Inmate Activity Groups
Community Based Organizations, religious groups, and volunteer service providers afford vital programming opportunities for California’s incarcerated men and women. These programs are invaluable to the program participants they serve, and significantly benefit the safe operation of our institutions. The objectives of the Inmate Activity Groups programs are to:
- Increase inmate programming opportunities.
- Actively encourage inmate interest and participation in available programs.
- Contribute toward the public’s accurate knowledge of the Department’s operations.
- Provide a needed interchange between the community and the Department.
- Ensure the public is informed about the Department’s rehabilitation efforts through volunteers.
- Create a more positive work environment for staff.
- Foster reconciliation with family.
- Create a more positive environment for inmates and an attitude of hope.
- Provide direct interaction, a model for success, and to prepare inmates for their rehabilitation and successful return to society.
- Reduce recidivism.
- Identify potential resources for inmates.
Inmate Activity Groups can be classified as the following listed below:
- Veterans Support
- Reentry Preparation
- Victim Awareness/Impact
- Parenting/Family Support
- Anger Management
- Cultural, Recreational, Educational Groups
- Substance Abuse Recovery
- Criminal and Addictive Thinking
- Youth Diversion Programs
- Visual and Performing Arts
- Community Service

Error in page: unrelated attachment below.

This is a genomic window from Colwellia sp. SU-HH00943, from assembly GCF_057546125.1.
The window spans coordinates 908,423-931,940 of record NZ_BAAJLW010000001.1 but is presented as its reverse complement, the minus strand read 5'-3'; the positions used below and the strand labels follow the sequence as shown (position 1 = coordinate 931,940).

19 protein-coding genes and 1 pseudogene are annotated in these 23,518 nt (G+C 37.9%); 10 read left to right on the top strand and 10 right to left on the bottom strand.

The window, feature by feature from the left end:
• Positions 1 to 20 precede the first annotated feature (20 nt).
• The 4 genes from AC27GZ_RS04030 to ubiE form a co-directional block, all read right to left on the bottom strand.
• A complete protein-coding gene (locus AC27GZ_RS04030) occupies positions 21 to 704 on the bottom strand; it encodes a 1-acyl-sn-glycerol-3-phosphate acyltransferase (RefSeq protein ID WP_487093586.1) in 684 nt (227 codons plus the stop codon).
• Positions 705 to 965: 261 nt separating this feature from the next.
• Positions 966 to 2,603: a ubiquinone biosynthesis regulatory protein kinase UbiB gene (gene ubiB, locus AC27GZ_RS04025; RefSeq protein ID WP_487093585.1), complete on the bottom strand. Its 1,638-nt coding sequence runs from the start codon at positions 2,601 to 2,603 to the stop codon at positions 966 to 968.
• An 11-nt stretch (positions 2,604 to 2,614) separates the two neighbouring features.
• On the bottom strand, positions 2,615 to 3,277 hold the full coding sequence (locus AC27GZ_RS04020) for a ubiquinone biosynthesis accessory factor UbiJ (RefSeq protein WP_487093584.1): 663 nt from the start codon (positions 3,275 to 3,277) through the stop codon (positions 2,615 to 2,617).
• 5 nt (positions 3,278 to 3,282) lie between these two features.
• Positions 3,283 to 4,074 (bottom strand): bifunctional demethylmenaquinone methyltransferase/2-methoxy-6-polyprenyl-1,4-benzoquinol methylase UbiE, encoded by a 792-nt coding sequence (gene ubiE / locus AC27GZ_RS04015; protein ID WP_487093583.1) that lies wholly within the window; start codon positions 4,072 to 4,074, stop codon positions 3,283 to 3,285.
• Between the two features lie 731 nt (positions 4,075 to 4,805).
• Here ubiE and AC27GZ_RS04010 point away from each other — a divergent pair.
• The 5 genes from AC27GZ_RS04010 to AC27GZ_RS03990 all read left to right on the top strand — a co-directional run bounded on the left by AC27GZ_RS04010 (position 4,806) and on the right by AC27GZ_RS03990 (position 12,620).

- Lifer and Long Termer Support Groups
- Self-Awareness and Improvement
- Women’s Groups
- Health & Wellness
- Literacy Student Groups
The California Department of Corrections and Rehabilitation (CDCR) is committed to incentivizing incarcerated people to participate in rehabilitative programs and positive activities, and to commit to sustained good behavior. In November 2016, California voters overwhelmingly passed Proposition 57, the Public Safety and Rehabilitation Act of 2016. Under Proposition 57, CDCR has incentivized incarcerated people to take responsibility for their own rehabilitation by providing credit-earning opportunities for sustained good behavior, as well as in-prison program and activities participation. Additional information regarding credit earning programs can be found at Proposition 57 – California Department of Corrections and Rehabilitation.
Grant Funded Programming
The Division of Rehabilitative Programs (DRP) offer varying types of Innovative Programming Grants. Innovative Programming Grants offer funding to eligible nonprofit organizations to provide programs that have demonstrated success and focus on incarcerated individuals’ responsibility and restorative justice principles. Applications and more information can be found at Innovative Programming Grants – Division of Rehabilitative Programs (DRP) (ca.gov).